What Does “Highest and Best” Mean in Real Estate?

Highest and Best Mean in Real Estate

Ever stumbled upon the phrase “highest and best” in real estate? Spoiler alert: this phrase doesn’t have anything to do with very tall buildings in good condition. Highest and best is actually a big deal in real estate negotiations. When trying to quickly sell a home, you want to get the best bang for your buck. Here is a full breakdown of what highest and best means in real estate.

The Definition of Highest and Best

In real estate, ‘highest and best’ is a term used during bidding wars. More commonly, this happens with properties listed on the market. When a seller receives multiple offers, the seller’s agent requests all parties to submit their highest and best offers. Talk about putting the pressure on!

Calling for highest and best forces buyers to show their cards and place their highest bid for a property. Bidding wars can issue, driving up the price even further when this strategy is used.

Seller’s Perspective of Highest and Best

For sellers, “highest and best” is like hitting the real estate jackpot. It’s your golden opportunity to have buyers compete. This can drive up the property’s value way beyond your initial asking price. Of course, sellers still have to look at the other terms of each offer, such as:

Sometimes, a lower offer with fewer complications can be more attractive than a higher one wrapped in red tape.

Buyer’s Perspective of Highest of Best

As a buyer, hearing “highest and best” can pump up your adrenaline. This call can lead to heating bidding wars and intense negotiation. You must decide what final card you’re going to play in hopes of winning the competition (AKA getting the house under contract). Submitting an offer requires balance.

Consider how much the property is actually worth versus how much your willing to pay. without overstretching your budget. What’s your long-term strategy with this piece of real estate? If you plan to resell in a shorter time period, make sure you buy it low enough that it makes financial sense. When you can’t bid a high amount in response to highest and best, try to make your terms more favorable toward the seller.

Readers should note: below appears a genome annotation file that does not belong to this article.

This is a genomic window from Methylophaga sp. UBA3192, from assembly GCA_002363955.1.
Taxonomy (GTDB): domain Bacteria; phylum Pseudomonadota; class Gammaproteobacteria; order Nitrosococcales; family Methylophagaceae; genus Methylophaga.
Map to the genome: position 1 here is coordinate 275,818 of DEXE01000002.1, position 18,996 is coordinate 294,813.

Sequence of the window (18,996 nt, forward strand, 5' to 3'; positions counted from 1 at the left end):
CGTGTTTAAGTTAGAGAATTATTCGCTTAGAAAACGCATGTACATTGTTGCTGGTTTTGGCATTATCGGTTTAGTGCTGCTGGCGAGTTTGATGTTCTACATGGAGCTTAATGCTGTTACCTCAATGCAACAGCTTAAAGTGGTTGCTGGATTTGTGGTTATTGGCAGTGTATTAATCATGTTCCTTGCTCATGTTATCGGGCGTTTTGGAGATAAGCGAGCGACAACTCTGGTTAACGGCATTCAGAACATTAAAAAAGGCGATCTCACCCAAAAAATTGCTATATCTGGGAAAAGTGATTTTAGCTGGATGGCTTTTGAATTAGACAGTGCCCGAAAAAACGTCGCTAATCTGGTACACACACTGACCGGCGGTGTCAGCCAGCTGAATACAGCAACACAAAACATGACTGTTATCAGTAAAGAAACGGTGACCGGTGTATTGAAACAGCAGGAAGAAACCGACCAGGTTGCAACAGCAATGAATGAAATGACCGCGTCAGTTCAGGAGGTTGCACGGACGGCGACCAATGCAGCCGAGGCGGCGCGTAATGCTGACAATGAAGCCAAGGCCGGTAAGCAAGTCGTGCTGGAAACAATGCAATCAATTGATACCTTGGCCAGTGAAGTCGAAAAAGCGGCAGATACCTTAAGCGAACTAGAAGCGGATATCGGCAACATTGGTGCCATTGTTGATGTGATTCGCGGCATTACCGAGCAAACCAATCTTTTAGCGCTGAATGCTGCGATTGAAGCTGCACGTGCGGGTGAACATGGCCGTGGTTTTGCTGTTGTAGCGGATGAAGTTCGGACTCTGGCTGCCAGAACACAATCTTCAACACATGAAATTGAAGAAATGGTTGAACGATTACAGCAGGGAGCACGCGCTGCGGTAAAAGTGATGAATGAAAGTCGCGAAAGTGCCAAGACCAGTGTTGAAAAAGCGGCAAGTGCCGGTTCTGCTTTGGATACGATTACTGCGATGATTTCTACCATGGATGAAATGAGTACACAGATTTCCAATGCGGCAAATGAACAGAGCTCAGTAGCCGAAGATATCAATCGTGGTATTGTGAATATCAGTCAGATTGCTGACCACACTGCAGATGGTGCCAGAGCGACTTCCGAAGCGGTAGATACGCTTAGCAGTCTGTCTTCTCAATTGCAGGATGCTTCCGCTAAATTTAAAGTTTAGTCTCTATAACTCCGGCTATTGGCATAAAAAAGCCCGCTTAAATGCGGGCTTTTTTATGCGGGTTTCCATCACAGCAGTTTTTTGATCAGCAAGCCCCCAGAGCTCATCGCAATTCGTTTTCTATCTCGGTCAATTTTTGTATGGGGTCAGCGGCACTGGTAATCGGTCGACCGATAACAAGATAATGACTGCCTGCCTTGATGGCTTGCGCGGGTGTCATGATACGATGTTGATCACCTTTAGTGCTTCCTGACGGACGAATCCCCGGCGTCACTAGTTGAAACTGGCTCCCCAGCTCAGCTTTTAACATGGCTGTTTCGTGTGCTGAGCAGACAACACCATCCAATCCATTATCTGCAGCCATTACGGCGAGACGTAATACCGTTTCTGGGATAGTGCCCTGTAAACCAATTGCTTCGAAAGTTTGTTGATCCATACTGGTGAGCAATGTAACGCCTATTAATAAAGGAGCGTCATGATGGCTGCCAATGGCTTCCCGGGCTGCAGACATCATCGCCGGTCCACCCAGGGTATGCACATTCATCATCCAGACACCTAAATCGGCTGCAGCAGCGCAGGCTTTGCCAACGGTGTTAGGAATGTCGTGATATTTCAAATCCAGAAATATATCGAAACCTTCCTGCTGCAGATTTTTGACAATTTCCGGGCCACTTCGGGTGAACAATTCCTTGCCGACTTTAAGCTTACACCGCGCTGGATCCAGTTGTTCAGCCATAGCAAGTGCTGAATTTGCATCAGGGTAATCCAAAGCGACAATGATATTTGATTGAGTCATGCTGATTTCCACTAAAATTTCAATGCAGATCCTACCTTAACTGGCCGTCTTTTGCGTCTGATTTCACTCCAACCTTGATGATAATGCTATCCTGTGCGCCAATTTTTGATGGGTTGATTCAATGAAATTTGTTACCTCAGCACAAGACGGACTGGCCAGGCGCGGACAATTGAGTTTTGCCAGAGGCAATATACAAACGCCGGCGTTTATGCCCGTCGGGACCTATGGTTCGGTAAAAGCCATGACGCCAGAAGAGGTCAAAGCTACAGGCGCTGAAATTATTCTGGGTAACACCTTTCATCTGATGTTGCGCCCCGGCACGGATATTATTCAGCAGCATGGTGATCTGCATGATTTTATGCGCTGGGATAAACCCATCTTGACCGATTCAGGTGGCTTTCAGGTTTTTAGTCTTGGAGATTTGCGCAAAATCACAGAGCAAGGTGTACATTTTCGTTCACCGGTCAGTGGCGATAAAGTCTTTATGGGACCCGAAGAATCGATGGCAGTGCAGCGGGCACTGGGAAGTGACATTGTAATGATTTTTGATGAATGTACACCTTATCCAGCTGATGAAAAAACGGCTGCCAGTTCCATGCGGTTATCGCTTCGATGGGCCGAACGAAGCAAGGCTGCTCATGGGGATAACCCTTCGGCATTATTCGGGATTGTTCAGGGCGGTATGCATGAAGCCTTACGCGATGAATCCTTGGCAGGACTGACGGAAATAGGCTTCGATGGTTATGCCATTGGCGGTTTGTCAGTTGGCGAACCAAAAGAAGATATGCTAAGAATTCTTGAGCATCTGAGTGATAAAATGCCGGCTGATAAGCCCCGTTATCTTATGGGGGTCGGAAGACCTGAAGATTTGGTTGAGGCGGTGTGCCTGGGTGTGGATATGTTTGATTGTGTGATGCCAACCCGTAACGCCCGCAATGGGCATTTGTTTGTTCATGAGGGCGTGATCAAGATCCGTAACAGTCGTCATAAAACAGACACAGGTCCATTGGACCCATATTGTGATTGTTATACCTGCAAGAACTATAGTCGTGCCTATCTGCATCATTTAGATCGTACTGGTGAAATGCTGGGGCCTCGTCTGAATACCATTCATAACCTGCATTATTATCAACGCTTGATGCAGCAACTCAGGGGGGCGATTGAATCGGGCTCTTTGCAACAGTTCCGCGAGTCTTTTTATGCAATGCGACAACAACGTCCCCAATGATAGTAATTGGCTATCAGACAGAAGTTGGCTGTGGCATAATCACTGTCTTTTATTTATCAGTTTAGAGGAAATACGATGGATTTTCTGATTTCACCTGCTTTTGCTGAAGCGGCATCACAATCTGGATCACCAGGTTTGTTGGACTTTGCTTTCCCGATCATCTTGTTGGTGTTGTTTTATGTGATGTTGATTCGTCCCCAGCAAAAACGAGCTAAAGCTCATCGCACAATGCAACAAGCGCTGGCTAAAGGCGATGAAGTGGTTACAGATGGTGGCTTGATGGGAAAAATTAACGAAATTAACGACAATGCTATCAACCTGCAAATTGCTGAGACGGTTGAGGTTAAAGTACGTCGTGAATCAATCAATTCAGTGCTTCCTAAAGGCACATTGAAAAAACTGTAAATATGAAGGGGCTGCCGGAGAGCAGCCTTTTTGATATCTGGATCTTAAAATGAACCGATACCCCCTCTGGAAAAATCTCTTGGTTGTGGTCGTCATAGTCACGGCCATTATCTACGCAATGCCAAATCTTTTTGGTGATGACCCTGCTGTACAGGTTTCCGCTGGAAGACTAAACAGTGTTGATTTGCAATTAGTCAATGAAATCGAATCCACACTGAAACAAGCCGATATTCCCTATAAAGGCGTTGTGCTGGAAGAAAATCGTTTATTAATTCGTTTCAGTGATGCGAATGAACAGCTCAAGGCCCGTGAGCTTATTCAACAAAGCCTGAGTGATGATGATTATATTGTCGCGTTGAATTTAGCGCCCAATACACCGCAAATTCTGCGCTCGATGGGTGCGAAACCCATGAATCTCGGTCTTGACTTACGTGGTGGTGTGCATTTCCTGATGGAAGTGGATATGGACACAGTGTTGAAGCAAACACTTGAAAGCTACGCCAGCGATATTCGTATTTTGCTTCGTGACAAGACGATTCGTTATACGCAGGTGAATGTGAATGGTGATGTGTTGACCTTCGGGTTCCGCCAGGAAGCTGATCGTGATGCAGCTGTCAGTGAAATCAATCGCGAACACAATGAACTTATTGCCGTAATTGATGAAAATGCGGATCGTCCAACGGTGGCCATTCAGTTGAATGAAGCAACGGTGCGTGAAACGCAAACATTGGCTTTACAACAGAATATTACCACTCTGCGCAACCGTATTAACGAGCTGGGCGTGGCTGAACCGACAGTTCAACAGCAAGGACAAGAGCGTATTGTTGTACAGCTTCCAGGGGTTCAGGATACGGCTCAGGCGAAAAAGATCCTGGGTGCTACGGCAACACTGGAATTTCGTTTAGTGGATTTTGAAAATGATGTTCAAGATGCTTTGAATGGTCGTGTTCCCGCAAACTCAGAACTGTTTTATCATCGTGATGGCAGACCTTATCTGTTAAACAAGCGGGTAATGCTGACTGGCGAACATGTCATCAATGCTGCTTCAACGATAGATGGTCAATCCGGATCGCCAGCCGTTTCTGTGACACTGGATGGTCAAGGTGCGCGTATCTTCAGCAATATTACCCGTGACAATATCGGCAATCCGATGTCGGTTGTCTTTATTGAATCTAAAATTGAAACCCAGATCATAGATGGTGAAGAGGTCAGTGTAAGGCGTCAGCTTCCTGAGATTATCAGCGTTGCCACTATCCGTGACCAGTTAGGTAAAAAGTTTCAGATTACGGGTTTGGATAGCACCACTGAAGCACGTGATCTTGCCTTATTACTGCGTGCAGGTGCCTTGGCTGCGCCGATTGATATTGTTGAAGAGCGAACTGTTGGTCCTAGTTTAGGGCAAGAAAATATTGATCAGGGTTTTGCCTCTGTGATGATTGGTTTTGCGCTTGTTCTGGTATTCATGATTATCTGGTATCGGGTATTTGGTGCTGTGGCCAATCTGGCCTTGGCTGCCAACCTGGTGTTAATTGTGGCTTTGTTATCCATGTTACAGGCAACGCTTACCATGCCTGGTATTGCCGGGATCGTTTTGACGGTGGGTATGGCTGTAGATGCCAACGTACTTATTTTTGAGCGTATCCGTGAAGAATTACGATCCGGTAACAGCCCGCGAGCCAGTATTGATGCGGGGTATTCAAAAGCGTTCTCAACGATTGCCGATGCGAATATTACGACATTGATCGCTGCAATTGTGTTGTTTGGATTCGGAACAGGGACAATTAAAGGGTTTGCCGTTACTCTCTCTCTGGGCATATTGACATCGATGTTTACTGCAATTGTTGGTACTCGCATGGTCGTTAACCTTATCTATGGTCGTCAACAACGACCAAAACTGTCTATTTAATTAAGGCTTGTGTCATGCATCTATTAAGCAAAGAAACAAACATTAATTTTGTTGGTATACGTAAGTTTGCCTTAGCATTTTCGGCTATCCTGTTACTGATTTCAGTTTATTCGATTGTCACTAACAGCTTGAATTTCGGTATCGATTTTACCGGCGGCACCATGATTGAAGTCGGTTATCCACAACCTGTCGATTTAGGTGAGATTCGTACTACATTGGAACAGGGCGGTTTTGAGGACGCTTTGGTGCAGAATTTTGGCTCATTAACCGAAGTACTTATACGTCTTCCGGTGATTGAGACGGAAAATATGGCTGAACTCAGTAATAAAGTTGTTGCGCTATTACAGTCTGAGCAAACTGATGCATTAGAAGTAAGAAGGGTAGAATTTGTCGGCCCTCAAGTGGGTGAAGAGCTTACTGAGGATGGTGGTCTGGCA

It’s Not Over ‘Til It’s Over

In the “highest and best” scenario, the seller reviews all offers and may accept one right off the bat. Other scenarios for this include a counteroffer to one, or even rejecting all and starting over. Similar to a poker game – you play your best hand, but the final outcome is unpredictable.

Creative buyers can look at properties and identify value-adds they can do to it after they buy it. For example, partitioning a larger piece of land in multiple properties can increase the overall value of your initial purchase. Look at a property from all angles to see if it makes more sense to increase your offer and aim to be the highest.

Does the Highest Offer Always Win?

When a seller calls for highest and best, it’s easy to get caught up in numbers. Thankfully, there’s another often overlooked aspect – the emotional factor. For sellers, this might be their family home filled with memories.

An offer that acknowledges this emotional value, perhaps through a personal letter or a gesture that shows appreciation of the property, can sometimes give you the edge during a bidding war. Make yourself stand out and seem human!

If there are preferences that you think the seller has, work with them, not against them. For example, if the seller is dealing with a squatter issue and would rather sell the property occupied by that person, see if you can work with that. They can sell the property as-is if you don’t request anything, making your offer strong. Of course, don’t get in over your head. Landlords should only take on squatter situations if they know how to handle them.

Tips When Highest and Best is Called

Navigating a “highest and best” situation can be tricky, especially for first-timers shopping for a new property. Here are a few tips:

Experience Massachusetts realtor and expert negotiator, Bill Gassett of Maximum Real Estate Exposure, stated, “The highest and best strategy isn’t a tool that should be used lightly. It can and does backfire sometimes. Make sure that you read the room of interested buyers before forcing them to make a move. In a sellers’ market, this can work well.”


Highest and best in real estate is a power move performed by the seller. It creates urgency amongst interested buyers, leading to bidding wars and higher sales prices. Of course, this strategy isn’t bulletproof. There are times when sellers fall flat on their faces when trying this. It can scare buyers away sometimes. Additionally, buyers can get offers accepted elsewhere and move on from yours, leaving you stranded. Either way, calling for highest and best is a good strategy for sellers – and for buyers, it means put on your negotiating pants.